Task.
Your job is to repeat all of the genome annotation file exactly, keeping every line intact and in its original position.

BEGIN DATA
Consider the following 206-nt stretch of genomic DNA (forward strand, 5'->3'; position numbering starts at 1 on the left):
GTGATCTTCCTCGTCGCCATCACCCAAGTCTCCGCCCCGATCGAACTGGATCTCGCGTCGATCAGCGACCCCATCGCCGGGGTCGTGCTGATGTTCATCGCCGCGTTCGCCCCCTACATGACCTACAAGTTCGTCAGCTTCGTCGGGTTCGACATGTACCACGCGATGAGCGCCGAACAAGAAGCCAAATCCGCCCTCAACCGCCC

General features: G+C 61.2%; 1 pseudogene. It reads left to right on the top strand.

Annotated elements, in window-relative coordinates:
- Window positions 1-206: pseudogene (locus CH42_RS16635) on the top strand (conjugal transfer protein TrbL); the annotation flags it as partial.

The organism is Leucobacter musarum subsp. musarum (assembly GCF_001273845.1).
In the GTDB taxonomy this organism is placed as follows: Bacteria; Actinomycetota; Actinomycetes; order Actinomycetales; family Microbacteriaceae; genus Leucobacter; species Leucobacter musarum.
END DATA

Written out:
Consider the following 206-nt stretch of genomic DNA (forward strand, 5'->3'; position numbering starts at 1 on the left):
GTGATCTTCCTCGTCGCCATCACCCAAGTCTCCGCCCCGATCGAACTGGATCTCGCGTCGATCAGCGACCCCATCGCCGGGGTCGTGCTGATGTTCATCGCCGCGTTCGCCCCCTACATGACCTACAAGTTCGTCAGCTTCGTCGGGTTCGACATGTACCACGCGATGAGCGCCGAACAAGAAGCCAAATCCGCCCTCAACCGCCC

General features: G+C 61.2%; 1 pseudogene. It reads left to right on the top strand.

Annotated elements, in window-relative coordinates:
- Window positions 1-206: pseudogene (locus CH42_RS16635) on the top strand (conjugal transfer protein TrbL); the annotation flags it as partial.

The organism is Leucobacter musarum subsp. musarum (assembly GCF_001273845.1).
In the GTDB taxonomy this organism is placed as follows: Bacteria; Actinomycetota; Actinomycetes; order Actinomycetales; family Microbacteriaceae; genus Leucobacter; species Leucobacter musarum.